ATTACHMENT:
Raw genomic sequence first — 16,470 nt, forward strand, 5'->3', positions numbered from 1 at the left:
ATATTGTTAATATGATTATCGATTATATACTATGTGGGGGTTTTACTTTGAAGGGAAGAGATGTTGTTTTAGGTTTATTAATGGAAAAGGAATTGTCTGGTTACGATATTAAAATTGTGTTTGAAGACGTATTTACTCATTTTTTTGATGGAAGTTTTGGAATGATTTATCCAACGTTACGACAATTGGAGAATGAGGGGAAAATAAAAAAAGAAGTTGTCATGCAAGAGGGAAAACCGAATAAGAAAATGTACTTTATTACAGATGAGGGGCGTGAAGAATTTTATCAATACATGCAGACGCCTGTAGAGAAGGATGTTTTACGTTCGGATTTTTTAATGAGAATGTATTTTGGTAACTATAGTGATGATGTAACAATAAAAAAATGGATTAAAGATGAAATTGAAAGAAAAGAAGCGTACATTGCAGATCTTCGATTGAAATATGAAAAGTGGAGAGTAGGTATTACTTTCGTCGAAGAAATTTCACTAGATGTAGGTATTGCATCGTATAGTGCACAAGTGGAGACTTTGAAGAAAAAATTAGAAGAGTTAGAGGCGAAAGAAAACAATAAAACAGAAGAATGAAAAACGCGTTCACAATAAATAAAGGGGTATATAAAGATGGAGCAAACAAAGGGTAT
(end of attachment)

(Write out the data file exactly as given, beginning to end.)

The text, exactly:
Raw genomic sequence first — 16,470 nt, forward strand, 5'->3', positions numbered from 1 at the left:
ATATTGTTAATATGATTATCGATTATATACTATGTGGGGGTTTTACTTTGAAGGGAAGAGATGTTGTTTTAGGTTTATTAATGGAAAAGGAATTGTCTGGTTACGATATTAAAATTGTGTTTGAAGACGTATTTACTCATTTTTTTGATGGAAGTTTTGGAATGATTTATCCAACGTTACGACAATTGGAGAATGAGGGGAAAATAAAAAAAGAAGTTGTCATGCAAGAGGGAAAACCGAATAAGAAAATGTACTTTATTACAGATGAGGGGCGTGAAGAATTTTATCAATACATGCAGACGCCTGTAGAGAAGGATGTTTTACGTTCGGATTTTTTAATGAGAATGTATTTTGGTAACTATAGTGATGATGTAACAATAAAAAAATGGATTAAAGATGAAATTGAAAGAAAAGAAGCGTACATTGCAGATCTTCGATTGAAATATGAAAAGTGGAGAGTAGGTATTACTTTCGTCGAAGAAATTTCACTAGATGTAGGTATTGCATCGTATAGTGCACAAGTGGAGACTTTGAAGAAAAAATTAGAAGAGTTAGAGGCGAAAGAAAACAATAAAACAGAAGAATGAAAAACGCGTTCACAATAAATAAAGGGGTATATAAAGATGGAGCAAACAAAGGGTAT